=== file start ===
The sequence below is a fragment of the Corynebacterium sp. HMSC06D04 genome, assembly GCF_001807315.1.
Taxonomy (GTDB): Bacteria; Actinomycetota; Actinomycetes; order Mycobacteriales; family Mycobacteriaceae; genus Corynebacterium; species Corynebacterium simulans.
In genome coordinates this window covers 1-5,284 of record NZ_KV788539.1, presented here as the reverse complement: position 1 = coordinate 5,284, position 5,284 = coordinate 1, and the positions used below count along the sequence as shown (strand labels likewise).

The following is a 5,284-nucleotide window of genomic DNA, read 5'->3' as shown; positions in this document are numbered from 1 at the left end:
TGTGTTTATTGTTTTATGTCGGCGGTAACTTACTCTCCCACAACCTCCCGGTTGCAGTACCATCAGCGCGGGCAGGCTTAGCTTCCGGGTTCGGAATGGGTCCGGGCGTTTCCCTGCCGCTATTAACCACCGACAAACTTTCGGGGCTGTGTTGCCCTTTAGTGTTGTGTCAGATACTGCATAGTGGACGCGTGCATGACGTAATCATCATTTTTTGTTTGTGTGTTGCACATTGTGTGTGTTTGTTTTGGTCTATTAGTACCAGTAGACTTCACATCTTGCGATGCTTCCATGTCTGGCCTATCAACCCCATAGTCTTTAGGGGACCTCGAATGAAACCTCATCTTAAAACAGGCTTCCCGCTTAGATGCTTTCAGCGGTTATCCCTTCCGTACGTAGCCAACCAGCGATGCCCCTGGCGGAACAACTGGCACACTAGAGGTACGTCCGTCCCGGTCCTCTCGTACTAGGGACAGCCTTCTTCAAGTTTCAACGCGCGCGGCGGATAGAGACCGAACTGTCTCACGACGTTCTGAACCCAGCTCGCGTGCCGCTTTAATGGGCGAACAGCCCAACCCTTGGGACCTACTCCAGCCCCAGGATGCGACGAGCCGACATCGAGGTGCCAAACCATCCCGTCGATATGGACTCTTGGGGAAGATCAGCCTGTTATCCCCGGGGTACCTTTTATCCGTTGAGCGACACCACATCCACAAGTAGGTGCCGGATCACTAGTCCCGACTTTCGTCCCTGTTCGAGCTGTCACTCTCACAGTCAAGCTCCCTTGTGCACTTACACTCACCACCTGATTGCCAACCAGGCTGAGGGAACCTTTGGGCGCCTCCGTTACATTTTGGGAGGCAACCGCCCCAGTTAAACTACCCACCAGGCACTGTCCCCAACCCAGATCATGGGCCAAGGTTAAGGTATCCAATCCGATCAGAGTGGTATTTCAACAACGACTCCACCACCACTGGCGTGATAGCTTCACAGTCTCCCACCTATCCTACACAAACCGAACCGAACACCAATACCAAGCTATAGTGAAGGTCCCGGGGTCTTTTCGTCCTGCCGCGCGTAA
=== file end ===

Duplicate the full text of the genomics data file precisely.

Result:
The sequence below is a fragment of the Corynebacterium sp. HMSC06D04 genome, assembly GCF_001807315.1.
Taxonomy (GTDB): Bacteria; Actinomycetota; Actinomycetes; order Mycobacteriales; family Mycobacteriaceae; genus Corynebacterium; species Corynebacterium simulans.
In genome coordinates this window covers 1-5,284 of record NZ_KV788539.1, presented here as the reverse complement: position 1 = coordinate 5,284, position 5,284 = coordinate 1, and the positions used below count along the sequence as shown (strand labels likewise).

The following is a 5,284-nucleotide window of genomic DNA, read 5'->3' as shown; positions in this document are numbered from 1 at the left end:
TGTGTTTATTGTTTTATGTCGGCGGTAACTTACTCTCCCACAACCTCCCGGTTGCAGTACCATCAGCGCGGGCAGGCTTAGCTTCCGGGTTCGGAATGGGTCCGGGCGTTTCCCTGCCGCTATTAACCACCGACAAACTTTCGGGGCTGTGTTGCCCTTTAGTGTTGTGTCAGATACTGCATAGTGGACGCGTGCATGACGTAATCATCATTTTTTGTTTGTGTGTTGCACATTGTGTGTGTTTGTTTTGGTCTATTAGTACCAGTAGACTTCACATCTTGCGATGCTTCCATGTCTGGCCTATCAACCCCATAGTCTTTAGGGGACCTCGAATGAAACCTCATCTTAAAACAGGCTTCCCGCTTAGATGCTTTCAGCGGTTATCCCTTCCGTACGTAGCCAACCAGCGATGCCCCTGGCGGAACAACTGGCACACTAGAGGTACGTCCGTCCCGGTCCTCTCGTACTAGGGACAGCCTTCTTCAAGTTTCAACGCGCGCGGCGGATAGAGACCGAACTGTCTCACGACGTTCTGAACCCAGCTCGCGTGCCGCTTTAATGGGCGAACAGCCCAACCCTTGGGACCTACTCCAGCCCCAGGATGCGACGAGCCGACATCGAGGTGCCAAACCATCCCGTCGATATGGACTCTTGGGGAAGATCAGCCTGTTATCCCCGGGGTACCTTTTATCCGTTGAGCGACACCACATCCACAAGTAGGTGCCGGATCACTAGTCCCGACTTTCGTCCCTGTTCGAGCTGTCACTCTCACAGTCAAGCTCCCTTGTGCACTTACACTCACCACCTGATTGCCAACCAGGCTGAGGGAACCTTTGGGCGCCTCCGTTACATTTTGGGAGGCAACCGCCCCAGTTAAACTACCCACCAGGCACTGTCCCCAACCCAGATCATGGGCCAAGGTTAAGGTATCCAATCCGATCAGAGTGGTATTTCAACAACGACTCCACCACCACTGGCGTGATAGCTTCACAGTCTCCCACCTATCCTACACAAACCGAACCGAACACCAATACCAAGCTATAGTGAAGGTCCCGGGGTCTTTTCGTCCTGCCGCGCGTAA